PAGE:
Samsung Galaxy Flip 3

The Galaxy Z Flip 3. Click to enlarge

The device folds out from a 72.2 x 86.4 x 17.1mm clamshell to a 72.2 x 166.0 x 6.9mm form factor, and weighs 183g. A 3,300mAh battery is aboard.

Both devices have fingerprint readers, NFC, are ready for Samsung Pay, can recognise your face as an authentication mechanism, and run Android 11.

Samsung has tweaked Google’s OS to improve windowing on the Fold. A demo witnessed by The Register showed off side-by-side windows and the ability to resize menus to make them more or less obvious on the device’s main screen.

Pen pals

Samsung has created two new versions of its S-Pen electro-stylus to go with the Fold 3. The S Pen Pro also works on a Galaxy Tab or Galaxy Book and is 173.64mm long. A smaller S Pen Fold Edition is just 132.1mm.

Neither slots into the device, as the S Pen did with the Galaxy Note. Instead, Samsung now offers cases that house both the smartphone and pen.

Also new is the Galaxy Watch4, which debuts the refreshed Wear OS built by Samsung and Google. Samsung has also updated the Galaxy Buds.

The Register has not been able to get hands on with the new devices, but videos shown by Samsung suggest the foldables are more practical and less of a novelty.

Samsung’s ambition has long been to create a device that satisfies almost every mobile scenario – the last Galaxy Note was given a 120Hz screen refresh rate and touted as ideal for gaming or using Microsoft Office’s mobile apps. In truth, it did neither spectacularly well – 120Hz screens are battery-burners, and even with handwriting and speech recognition included the device doesn’t lend itself to rapid content creation.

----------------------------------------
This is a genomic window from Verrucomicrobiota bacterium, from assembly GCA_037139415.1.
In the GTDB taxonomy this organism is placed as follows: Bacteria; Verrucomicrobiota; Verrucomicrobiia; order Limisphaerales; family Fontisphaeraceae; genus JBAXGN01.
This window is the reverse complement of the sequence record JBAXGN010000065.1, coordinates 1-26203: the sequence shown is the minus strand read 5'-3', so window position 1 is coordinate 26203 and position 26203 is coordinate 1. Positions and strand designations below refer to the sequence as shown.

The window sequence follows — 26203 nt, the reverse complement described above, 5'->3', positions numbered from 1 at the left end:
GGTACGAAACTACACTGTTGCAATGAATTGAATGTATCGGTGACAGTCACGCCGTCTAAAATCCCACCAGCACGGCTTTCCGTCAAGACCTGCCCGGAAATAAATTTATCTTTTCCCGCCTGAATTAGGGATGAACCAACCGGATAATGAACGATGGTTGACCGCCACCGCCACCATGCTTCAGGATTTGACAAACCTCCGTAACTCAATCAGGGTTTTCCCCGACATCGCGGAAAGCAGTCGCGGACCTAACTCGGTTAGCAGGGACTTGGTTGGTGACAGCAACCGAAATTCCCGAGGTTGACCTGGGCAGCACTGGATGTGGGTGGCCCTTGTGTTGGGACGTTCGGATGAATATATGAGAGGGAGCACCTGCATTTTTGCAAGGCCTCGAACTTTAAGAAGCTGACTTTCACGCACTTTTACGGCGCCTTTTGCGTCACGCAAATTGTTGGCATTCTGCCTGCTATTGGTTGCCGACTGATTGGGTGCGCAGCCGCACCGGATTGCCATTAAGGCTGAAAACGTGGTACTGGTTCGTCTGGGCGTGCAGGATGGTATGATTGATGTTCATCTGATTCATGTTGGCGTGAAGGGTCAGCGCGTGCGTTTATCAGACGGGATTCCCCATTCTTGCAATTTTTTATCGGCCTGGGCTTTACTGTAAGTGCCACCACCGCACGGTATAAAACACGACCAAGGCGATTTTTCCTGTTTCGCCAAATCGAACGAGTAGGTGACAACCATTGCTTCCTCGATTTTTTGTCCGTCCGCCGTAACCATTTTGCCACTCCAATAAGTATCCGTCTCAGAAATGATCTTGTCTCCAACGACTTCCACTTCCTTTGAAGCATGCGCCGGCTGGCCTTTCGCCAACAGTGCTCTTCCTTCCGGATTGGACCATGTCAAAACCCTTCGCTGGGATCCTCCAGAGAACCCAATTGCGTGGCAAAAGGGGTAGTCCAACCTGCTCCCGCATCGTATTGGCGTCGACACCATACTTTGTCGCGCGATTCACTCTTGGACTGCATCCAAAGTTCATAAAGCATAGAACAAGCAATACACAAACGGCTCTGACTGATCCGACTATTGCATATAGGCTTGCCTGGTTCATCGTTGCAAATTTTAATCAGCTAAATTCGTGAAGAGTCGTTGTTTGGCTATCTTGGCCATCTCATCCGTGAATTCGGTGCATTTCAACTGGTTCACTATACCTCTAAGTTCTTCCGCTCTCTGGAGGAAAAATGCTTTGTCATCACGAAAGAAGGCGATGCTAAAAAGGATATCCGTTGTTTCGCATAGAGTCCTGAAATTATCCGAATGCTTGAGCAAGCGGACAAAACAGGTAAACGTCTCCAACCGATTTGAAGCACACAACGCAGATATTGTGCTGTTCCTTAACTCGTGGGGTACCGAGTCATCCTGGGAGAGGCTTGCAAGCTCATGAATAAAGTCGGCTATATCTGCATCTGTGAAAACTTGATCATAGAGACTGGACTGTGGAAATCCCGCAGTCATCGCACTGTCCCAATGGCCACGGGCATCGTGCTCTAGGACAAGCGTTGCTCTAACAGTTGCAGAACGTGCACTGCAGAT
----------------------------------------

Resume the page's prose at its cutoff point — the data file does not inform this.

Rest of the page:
The Register expects that Samsung’s Android tweaks are what will make or break the Fold in terms of making the form factor truly useful because if they make it a real tablet alternative, it will find a niche.

And if it doesn’t, it still has fashion victims to target. ®

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Chinese could hack data for future quantum decryption, report warns | Hacking

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Chinese hackers could target heavily encrypted datasets such as weapon designs or details of undercover intelligence officers with a view to unlocking them at a later date when quantum computing makes decryption possible, a report warns.

Analysts at Booz Allen Hamilton, a consulting firm, say Chinese hackers could also steal pharmaceutical, chemical and material science research that can be processed by quantum computers – machines capable of crunching through numbers at unprecedented speed.

In a report titled “Chinese threats in the quantum era”, the consultancy says encrypted data could be stolen by “Chinese threat groups”. It says quantum-assisted decryption will arrive faster than quantum-assisted encryption, giving hackers an edge.

“Encrypted data with intelligence longevity, like biometric markers, covert intelligence officer and source identities, social security numbers, and weapons’ designs, may be increasingly stolen under the expectation that they can eventually be decrypted,” the report says. It says “state-aligned cyber threat actors” will start to steal or intercept previously unusable encrypted data.